Getting Hounded For Your Unpaid Debt? Consider These Tips
Having debt itself is quite stressful. Being unable to pay off your debt makes it worse – and being pursued by debt collectors can feel like a full-fledged nightmare.
Whether you’ve already received a Statement of Claim or a debt collector has threatened to take legal action against you, the possibility of getting sued over your debts can be frightening.
Read below to learn about the steps you should take when facing legal action over your unpaid debts.
When a Creditor Can Take You To Court For Unpaid Debt
It is not uncommon for a creditor to sue you for failing to pay off your debt – but it is typically not the first course of action used to collect the debt.
During the first 3-6 months following unpaid debt, creditors will request payments from you via phone calls and written notices. You may even receive a letter that appears to be written by a lawyer. If this letter does not imply immediate legal action, it is likely a mass-produced document created with the intention of intimidating the reader into paying what they owe.
After 6 months, creditors may pursue you more aggressively. They may assign your file to a collection agency, sell your account, or even sue you.
Since lawsuits can be costly, this process will be limited to certain situations. Creditors typically sue when the following criteria are true:
- You owe a lot of money – usually more than $5,000
- The statute of limitations hasn’t expired
- You own property in your name
How Do You Know If Legal Action is Being Taken Against You?
When a creditor sues you, you’ll receive a Statement of Claim. This is a legal document that comes as a physical, written document, usually served at your front door.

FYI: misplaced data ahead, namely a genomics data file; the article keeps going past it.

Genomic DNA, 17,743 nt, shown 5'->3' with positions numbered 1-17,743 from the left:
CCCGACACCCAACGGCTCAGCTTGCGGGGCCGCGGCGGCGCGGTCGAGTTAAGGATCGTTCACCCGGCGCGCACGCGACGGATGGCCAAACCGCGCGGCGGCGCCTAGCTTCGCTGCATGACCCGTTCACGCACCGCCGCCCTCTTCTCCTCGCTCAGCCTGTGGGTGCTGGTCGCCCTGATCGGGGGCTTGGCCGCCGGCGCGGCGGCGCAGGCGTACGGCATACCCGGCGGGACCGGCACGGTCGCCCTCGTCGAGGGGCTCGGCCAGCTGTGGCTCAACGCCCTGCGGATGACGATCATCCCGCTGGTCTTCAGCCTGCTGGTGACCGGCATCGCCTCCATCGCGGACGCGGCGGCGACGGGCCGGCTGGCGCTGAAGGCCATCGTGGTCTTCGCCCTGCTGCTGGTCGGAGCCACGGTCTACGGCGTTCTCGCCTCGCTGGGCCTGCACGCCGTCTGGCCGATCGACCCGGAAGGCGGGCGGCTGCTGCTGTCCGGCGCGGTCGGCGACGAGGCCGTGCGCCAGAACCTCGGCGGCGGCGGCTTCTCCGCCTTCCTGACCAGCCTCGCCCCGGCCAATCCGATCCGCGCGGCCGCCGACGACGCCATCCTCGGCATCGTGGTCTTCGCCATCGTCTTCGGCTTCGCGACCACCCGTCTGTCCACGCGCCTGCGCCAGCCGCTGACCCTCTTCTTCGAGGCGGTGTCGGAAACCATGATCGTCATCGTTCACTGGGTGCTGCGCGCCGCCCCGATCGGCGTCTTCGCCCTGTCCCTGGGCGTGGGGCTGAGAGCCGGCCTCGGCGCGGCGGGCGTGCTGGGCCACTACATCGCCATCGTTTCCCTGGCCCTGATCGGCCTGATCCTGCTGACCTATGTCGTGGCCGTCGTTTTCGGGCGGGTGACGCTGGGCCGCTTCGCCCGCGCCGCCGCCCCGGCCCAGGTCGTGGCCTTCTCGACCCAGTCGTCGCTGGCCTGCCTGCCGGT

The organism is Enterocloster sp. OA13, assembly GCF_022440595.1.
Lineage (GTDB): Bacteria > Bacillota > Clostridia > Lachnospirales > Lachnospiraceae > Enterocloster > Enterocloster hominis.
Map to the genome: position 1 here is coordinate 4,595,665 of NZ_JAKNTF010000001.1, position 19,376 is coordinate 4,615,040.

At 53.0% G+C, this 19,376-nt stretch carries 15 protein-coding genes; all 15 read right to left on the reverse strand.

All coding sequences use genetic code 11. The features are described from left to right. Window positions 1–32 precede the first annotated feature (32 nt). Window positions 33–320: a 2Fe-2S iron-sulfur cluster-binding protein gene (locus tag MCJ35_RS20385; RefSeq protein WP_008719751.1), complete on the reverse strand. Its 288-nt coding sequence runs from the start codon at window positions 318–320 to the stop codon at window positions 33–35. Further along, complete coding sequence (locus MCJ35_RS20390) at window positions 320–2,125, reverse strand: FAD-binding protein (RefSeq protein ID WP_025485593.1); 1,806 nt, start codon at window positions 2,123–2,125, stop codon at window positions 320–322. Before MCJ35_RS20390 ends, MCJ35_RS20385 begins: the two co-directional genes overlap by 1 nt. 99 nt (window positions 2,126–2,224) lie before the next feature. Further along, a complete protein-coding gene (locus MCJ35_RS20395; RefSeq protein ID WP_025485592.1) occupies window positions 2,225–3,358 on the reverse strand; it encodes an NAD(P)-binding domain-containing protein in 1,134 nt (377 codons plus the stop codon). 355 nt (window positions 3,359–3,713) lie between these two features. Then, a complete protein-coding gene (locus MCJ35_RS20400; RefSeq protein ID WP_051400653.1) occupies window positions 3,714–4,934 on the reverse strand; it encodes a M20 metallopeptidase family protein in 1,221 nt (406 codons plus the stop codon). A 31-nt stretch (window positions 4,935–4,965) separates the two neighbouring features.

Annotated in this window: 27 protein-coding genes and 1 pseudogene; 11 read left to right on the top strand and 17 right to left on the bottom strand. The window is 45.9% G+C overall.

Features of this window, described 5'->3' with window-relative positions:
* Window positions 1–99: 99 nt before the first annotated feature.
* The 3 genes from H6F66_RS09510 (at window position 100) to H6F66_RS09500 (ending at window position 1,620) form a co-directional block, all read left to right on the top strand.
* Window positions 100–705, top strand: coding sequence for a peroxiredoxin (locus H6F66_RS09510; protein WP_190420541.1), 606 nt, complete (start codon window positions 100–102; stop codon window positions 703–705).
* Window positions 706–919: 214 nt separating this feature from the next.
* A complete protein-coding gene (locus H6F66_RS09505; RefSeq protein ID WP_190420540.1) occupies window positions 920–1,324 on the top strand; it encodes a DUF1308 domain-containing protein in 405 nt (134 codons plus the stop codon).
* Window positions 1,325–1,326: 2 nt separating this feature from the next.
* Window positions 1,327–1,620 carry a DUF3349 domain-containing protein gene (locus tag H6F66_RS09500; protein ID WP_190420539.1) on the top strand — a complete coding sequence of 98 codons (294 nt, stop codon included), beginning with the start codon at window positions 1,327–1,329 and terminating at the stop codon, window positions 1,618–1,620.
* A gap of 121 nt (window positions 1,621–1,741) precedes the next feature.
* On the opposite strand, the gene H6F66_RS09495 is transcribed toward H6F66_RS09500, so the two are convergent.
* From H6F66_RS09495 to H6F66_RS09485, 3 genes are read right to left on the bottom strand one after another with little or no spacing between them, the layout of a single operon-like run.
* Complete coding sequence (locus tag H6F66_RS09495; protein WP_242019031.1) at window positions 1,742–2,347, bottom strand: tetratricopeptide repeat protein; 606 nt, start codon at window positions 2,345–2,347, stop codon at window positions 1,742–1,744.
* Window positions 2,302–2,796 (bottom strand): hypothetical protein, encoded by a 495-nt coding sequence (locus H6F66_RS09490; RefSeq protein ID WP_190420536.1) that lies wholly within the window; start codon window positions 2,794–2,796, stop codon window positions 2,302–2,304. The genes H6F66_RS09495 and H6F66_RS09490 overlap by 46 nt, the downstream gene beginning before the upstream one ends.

A Statement of Claim should have a seal from a recognized court on it, as well as information from the plaintiff – usually the bank, a creditor or collection agency.
What is a Statement of Claim?
A Statement of Claim is a document that informs you that you are being sued. It will tell you who is suing you, what you are being sued for, and what steps you are required to take. This is a provincial document, meaning the circumstances of a Statement of Claim may vary by which province you live in.
What to Do When You Receive a Statement of Claim For Unpaid Debt
Consult with Legal Counsel
Upon being sued for credit card debt, you really have three options: let the creditor win by default, file a defense to the lawsuit by representing yourself, or file a defense to the lawsuit with the assistance of a lawyer.
If you choose to fight the lawsuit and file a defense, we recommend hiring a lawyer. Your chances of having a successful outcome increase greatly when represented by a legal counsel – they have a good understanding of the ins and outs of debt-related lawsuits, and will come up with your best line of defense and argue it for you.
Respond to the Statement of Claim
There’s a good chance that, upon receiving a Statement of Claim, you ask yourself this question: should I respond to it, or ignore it?
There’s an easy answer to that question: don’t ignore your Statement of Claim! Respond to it within the allotted time frame, filling out everything you are required to. If you ignore a Statement of Claim the court will issue a default judgement against you, automatically taking the plaintiff’s side.
Meet with a Licensed Insolvency Trustee
A Licensed Insolvency Trustee (“an LIT”) is a federally-regulated financial advisor who can help you with issues involving debt and creditors.
Specifically, you can file for a consumer proposal to deal with your debt, which requires all debt-related legal action against you to cease. With a consumer proposal, an LIT works with you to come up with a compromise for the debt you owe. The LIT will send the consumer proposal to your creditors, and will act as a third party and liaison between you and the creditors.
Often, the terms of the consumer proposal will allow you to pay off a reduced portion of your debt with affordable payments made over a set period of time.
File For Bankruptcy
If you are completely unable to pay off any debt, you may file an assignment in bankruptcy. You will need to consult with an LIT before taking this step.
This process halts legal action against you and upon completion eliminates your debt, but it does not come without long-term costs. Ask an LIT if bankruptcy is the right option for you.
If you’re being sued by creditors for your unpaid debt, don’t panic. Whether you work with a lawyer or an LIT, there are plenty of approaches to take to ensure that you aren’t completely buried by your debt.